The idea of socialist thought was first ingrained by the earlier socialists in the mind of the people. They propagated the evils of capitalist system of production. They unequivocally noted that capitalism was the prime cause of corruption, inequality and all other evils.
We can safely say that of all the early socialists or Utopian socialists Saint-Simon was the only socialist thinker who viewed socialism from a scientific and materialist point of view and in this respect he is compared with Marx.
Marx has also highly appreciated him. The defect with Saint-Simon is he did not give us a complete programme and blue-print of a socialist society. Again, there is no denial of the fact that he had heart-full sympathy for the downtrodden section of capitalist society.
He had not the extraordinary genius of Marx but his sympathy for the poor may be compared with anybody’s sympathy.
The Utopian and other socialists were not hopeful of a revolution’s success. Only Babeuf and Blanqui thought of revolution and conspiracy. But even Marx and Engels did not get the opportunity to see the success of revolution.
It was Lenin who translated the hopes and doctrines of Marx and Engels into reality. Our humble submission in this respect is that the socio-politico-economic environment was not ripe for an armed struggle or revolution.
There were contradictions but hose did not reach the apex point when Saint-Simon, Fourier, Owen Blanc or Blanqui or scores of other socialists were writing or agitating. Babeuf and Blanqui had to swallow the dire consequences for revolutionary and conspiratorial activities.
The thought of early or Utopian socialists was circumscribed by historical conditions. They could not deny their influence because it was not possible for them.
Anikin aptly observes “utopian socialism, by virtue of historical condition in which it emerged, could not rid itself of petty bourgeois illusions all attempts to prescribe a certain method of action and behaviour of people of future and to regulate their life in detail are doomed to failure.”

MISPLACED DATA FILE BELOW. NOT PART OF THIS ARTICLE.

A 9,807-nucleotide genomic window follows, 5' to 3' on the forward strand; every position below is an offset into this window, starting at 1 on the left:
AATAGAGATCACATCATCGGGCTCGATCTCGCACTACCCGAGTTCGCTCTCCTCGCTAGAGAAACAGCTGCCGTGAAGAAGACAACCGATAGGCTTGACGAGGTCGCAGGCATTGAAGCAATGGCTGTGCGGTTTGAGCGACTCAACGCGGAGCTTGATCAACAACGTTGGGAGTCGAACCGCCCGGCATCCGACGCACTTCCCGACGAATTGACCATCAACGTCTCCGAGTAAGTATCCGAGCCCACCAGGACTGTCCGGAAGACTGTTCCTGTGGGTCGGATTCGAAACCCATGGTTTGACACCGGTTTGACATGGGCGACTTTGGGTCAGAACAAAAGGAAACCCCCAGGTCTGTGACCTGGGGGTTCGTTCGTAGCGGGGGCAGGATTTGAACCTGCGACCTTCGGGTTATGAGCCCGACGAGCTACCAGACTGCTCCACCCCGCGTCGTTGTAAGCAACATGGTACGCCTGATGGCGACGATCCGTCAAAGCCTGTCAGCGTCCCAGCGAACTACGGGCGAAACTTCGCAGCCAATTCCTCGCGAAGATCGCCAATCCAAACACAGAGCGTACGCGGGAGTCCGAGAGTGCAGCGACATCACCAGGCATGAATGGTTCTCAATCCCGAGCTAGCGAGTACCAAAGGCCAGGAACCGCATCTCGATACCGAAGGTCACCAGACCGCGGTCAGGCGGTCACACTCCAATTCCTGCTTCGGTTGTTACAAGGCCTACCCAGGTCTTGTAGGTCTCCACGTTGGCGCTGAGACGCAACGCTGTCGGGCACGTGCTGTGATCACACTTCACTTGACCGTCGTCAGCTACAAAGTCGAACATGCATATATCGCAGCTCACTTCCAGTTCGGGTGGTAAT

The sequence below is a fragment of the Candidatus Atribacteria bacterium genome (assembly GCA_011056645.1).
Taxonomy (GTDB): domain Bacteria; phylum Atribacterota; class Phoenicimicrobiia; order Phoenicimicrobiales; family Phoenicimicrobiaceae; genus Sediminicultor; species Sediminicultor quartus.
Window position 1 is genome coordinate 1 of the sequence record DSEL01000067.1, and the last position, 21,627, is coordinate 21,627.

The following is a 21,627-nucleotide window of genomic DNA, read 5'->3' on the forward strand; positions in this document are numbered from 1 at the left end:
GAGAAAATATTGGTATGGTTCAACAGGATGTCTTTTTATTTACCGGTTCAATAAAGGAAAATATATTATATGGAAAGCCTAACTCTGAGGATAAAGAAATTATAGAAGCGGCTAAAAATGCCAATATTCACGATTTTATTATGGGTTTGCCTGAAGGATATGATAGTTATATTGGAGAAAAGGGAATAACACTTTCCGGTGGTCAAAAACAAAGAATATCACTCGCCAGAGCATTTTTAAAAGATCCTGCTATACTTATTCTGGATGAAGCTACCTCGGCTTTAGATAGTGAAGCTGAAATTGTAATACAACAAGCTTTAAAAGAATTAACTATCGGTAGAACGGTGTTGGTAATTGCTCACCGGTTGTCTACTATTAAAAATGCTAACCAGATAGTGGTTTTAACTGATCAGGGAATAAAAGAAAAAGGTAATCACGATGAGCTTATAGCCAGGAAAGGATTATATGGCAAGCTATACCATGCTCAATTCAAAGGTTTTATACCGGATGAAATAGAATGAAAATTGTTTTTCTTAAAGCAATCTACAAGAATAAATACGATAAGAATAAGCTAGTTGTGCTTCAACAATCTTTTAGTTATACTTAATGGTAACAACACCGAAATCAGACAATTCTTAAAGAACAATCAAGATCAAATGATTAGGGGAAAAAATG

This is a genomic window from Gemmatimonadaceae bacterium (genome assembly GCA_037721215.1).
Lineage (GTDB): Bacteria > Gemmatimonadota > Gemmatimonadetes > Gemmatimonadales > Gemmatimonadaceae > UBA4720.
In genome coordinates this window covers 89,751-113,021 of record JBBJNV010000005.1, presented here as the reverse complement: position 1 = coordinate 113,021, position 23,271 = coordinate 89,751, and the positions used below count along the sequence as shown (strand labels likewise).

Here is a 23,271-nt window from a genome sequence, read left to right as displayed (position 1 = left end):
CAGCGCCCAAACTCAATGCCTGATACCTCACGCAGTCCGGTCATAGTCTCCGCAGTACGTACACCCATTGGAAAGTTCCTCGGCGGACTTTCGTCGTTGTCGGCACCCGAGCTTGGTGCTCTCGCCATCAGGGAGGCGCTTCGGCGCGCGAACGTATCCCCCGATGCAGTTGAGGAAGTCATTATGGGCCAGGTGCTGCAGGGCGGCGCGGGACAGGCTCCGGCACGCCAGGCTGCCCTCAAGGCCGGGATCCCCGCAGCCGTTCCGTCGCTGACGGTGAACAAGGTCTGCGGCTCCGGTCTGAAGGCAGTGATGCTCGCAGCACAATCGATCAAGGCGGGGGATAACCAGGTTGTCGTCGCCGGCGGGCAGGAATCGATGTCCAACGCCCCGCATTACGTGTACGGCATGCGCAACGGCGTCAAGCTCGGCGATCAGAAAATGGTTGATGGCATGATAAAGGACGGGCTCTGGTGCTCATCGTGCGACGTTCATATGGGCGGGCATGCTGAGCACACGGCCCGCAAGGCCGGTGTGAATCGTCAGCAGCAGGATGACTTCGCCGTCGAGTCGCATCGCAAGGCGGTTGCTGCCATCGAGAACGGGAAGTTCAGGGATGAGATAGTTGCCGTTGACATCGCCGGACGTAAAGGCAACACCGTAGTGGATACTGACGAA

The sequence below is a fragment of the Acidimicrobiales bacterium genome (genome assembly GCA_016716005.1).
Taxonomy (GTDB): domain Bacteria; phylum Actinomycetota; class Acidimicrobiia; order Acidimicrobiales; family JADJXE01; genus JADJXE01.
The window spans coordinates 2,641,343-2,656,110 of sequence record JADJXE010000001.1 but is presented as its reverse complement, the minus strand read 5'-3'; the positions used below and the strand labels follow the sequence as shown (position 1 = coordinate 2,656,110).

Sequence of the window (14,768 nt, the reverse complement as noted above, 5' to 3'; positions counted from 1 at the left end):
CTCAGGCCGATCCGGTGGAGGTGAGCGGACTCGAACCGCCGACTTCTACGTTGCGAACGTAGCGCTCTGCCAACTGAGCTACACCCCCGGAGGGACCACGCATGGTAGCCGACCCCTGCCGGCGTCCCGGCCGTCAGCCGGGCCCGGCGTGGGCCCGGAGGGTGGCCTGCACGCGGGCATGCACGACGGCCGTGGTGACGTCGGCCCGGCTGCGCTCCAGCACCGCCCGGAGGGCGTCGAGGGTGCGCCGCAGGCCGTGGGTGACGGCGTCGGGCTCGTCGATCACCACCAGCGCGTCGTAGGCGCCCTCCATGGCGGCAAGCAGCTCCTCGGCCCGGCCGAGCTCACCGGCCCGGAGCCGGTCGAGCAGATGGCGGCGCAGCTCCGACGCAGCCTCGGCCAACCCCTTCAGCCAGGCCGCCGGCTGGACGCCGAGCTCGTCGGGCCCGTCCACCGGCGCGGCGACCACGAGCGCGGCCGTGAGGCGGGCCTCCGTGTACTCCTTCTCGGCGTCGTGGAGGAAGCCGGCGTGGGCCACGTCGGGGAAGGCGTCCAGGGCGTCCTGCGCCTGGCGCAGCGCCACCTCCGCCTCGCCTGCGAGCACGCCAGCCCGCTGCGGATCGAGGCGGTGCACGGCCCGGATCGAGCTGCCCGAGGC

We may not agree with them, but we must say that the early socialists were largely aware of the practical situation. Their dream of the future society was Utopian. But their understanding of society and the practicability or impracticability of anything was realistic. Babeuf s revolution could not get the support of majority.
The foundation of socialism is reason and justice and that was fully acknowledged by the early socialists. The ulcerous aspect of capitalism is exploitation. The raison d’etre of capitalists is to maximize the profit and this deprives the workers of their legitimate share of wealth. The socialist predecessors of Marx thought that it was quite unjust and unreasonable.
Justice and reason demand that everyone must get his due share. Maurice Cornforth in his noted work highly speaks of this attitude. He says, “The Utopians criticized the capitalist order of society as unreasonable and unjust. For them socialism was based on reason and justice. They contributed the first exposure and condemnation of capitalism and the first vision of socialism. But this vision was spun out of the heads of reformers”.